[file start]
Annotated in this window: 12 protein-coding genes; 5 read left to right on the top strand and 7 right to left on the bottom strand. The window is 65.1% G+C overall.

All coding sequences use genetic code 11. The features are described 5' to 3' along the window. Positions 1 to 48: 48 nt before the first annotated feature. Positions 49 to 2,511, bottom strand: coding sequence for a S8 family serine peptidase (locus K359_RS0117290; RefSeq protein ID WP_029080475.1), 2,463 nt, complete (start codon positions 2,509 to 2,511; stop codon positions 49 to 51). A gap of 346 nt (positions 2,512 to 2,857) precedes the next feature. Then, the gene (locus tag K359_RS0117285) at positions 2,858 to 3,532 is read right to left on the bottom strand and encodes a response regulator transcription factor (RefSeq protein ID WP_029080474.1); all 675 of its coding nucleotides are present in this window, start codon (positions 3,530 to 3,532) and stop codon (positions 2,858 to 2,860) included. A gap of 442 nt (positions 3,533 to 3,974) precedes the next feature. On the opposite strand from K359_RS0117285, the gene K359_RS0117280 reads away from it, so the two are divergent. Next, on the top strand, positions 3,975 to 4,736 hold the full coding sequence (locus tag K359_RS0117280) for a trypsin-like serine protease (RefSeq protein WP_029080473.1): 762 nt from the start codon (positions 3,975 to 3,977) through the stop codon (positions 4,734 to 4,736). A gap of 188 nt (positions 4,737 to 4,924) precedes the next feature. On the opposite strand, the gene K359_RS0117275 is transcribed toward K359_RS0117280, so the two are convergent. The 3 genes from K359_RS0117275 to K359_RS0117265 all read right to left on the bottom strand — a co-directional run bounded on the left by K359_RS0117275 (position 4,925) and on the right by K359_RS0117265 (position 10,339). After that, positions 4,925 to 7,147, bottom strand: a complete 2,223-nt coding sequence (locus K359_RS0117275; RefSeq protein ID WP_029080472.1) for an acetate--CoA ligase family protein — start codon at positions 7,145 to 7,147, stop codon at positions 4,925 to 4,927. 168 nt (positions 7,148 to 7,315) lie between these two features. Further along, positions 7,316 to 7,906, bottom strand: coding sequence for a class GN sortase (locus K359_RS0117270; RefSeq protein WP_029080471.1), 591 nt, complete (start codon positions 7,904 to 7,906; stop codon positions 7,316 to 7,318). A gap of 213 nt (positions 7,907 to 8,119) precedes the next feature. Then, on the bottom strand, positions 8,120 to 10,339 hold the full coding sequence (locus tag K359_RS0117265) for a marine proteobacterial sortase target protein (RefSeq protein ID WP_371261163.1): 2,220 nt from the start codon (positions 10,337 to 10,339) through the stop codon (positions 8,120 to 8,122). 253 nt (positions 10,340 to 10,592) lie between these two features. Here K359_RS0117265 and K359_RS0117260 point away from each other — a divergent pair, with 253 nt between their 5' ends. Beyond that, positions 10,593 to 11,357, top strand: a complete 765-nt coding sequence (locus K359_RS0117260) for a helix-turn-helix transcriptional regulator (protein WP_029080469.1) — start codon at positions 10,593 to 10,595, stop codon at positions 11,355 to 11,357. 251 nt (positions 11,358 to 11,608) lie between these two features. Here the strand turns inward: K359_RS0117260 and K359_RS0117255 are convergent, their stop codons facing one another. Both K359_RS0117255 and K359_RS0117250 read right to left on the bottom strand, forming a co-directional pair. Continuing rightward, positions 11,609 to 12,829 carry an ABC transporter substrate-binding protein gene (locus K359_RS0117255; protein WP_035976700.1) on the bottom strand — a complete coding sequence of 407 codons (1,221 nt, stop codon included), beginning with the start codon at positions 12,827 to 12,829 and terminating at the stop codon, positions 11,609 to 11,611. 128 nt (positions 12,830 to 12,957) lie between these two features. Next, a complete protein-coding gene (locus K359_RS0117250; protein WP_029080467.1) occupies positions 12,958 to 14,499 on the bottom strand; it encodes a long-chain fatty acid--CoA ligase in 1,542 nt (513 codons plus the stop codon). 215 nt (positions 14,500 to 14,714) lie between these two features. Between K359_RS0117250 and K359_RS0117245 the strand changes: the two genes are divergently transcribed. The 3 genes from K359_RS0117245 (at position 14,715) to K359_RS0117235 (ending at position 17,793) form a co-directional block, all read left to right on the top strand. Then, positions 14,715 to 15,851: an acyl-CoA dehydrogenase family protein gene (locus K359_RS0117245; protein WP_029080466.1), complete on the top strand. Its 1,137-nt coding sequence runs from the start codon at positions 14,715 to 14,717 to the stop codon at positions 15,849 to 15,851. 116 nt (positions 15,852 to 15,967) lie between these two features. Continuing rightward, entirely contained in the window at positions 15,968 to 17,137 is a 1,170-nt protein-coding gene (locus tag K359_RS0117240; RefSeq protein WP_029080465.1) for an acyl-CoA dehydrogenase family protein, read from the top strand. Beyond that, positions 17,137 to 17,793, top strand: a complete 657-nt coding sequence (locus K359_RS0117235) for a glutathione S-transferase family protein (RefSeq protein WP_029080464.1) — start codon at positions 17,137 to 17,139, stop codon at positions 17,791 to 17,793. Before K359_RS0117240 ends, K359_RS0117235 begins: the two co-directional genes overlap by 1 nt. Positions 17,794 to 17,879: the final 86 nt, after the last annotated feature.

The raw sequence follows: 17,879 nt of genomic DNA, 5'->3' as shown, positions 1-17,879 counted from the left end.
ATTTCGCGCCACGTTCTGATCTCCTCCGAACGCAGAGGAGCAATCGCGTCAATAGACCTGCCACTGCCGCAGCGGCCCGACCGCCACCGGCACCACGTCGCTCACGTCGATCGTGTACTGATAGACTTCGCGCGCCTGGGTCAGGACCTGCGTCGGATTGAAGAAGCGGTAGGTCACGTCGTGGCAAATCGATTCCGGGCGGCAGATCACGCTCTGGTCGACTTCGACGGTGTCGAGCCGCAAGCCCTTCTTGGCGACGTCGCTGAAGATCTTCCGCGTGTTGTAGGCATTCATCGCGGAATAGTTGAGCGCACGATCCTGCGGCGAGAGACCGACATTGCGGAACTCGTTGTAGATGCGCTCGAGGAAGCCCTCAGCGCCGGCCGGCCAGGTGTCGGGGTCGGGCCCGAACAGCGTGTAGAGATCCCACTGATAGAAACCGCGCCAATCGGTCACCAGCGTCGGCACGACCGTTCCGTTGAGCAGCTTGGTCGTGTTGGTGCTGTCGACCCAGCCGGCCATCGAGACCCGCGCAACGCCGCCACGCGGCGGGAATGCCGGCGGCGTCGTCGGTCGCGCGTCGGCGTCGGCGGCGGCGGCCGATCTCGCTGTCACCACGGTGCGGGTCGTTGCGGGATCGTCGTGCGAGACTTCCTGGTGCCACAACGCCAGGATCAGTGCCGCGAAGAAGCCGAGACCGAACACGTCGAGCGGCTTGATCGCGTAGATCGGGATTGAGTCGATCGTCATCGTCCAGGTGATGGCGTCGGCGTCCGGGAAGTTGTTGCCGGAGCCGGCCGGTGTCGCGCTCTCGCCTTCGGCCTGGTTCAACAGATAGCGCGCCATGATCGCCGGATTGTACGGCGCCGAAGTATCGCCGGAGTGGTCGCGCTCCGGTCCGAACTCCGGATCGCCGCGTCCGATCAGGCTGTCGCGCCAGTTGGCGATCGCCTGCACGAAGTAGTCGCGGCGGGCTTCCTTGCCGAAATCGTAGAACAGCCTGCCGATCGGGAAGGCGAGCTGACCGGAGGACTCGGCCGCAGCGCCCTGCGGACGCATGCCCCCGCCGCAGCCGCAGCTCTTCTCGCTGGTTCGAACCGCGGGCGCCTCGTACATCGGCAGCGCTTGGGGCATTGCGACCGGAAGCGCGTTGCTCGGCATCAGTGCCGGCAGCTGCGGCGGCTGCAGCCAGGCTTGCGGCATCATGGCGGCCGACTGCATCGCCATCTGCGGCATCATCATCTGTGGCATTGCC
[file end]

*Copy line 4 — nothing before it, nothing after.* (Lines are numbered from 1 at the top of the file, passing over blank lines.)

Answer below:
ATTTCGCGCCACGTTCTGATCTCCTCCGAACGCAGAGGAGCAATCGCGTCAATAGACCTGCCACTGCCGCAGCGGCCCGACCGCCACCGGCACCACGTCGCTCACGTCGATCGTGTACTGATAGACTTCGCGCGCCTGGGTCAGGACCTGCGTCGGATTGAAGAAGCGGTAGGTCACGTCGTGGCAAATCGATTCCGGGCGGCAGATCACGCTCTGGTCGACTTCGACGGTGTCGAGCCGCAAGCCCTTCTTGGCGACGTCGCTGAAGATCTTCCGCGTGTTGTAGGCATTCATCGCGGAATAGTTGAGCGCACGATCCTGCGGCGAGAGACCGACATTGCGGAACTCGTTGTAGATGCGCTCGAGGAAGCCCTCAGCGCCGGCCGGCCAGGTGTCGGGGTCGGGCCCGAACAGCGTGTAGAGATCCCACTGATAGAAACCGCGCCAATCGGTCACCAGCGTCGGCACGACCGTTCCGTTGAGCAGCTTGGTCGTGTTGGTGCTGTCGACCCAGCCGGCCATCGAGACCCGCGCAACGCCGCCACGCGGCGGGAATGCCGGCGGCGTCGTCGGTCGCGCGTCGGCGTCGGCGGCGGCGGCCGATCTCGCTGTCACCACGGTGCGGGTCGTTGCGGGATCGTCGTGCGAGACTTCCTGGTGCCACAACGCCAGGATCAGTGCCGCGAAGAAGCCGAGACCGAACACGTCGAGCGGCTTGATCGCGTAGATCGGGATTGAGTCGATCGTCATCGTCCAGGTGATGGCGTCGGCGTCCGGGAAGTTGTTGCCGGAGCCGGCCGGTGTCGCGCTCTCGCCTTCGGCCTGGTTCAACAGATAGCGCGCCATGATCGCCGGATTGTACGGCGCCGAAGTATCGCCGGAGTGGTCGCGCTCCGGTCCGAACTCCGGATCGCCGCGTCCGATCAGGCTGTCGCGCCAGTTGGCGATCGCCTGCACGAAGTAGTCGCGGCGGGCTTCCTTGCCGAAATCGTAGAACAGCCTGCCGATCGGGAAGGCGAGCTGACCGGAGGACTCGGCCGCAGCGCCCTGCGGACGCATGCCCCCGCCGCAGCCGCAGCTCTTCTCGCTGGTTCGAACCGCGGGCGCCTCGTACATCGGCAGCGCTTGGGGCATTGCGACCGGAAGCGCGTTGCTCGGCATCAGTGCCGGCAGCTGCGGCGGCTGCAGCCAGGCTTGCGGCATCATGGCGGCCGACTGCATCGCCATCTGCGGCATCATCATCTGTGGCATTGCC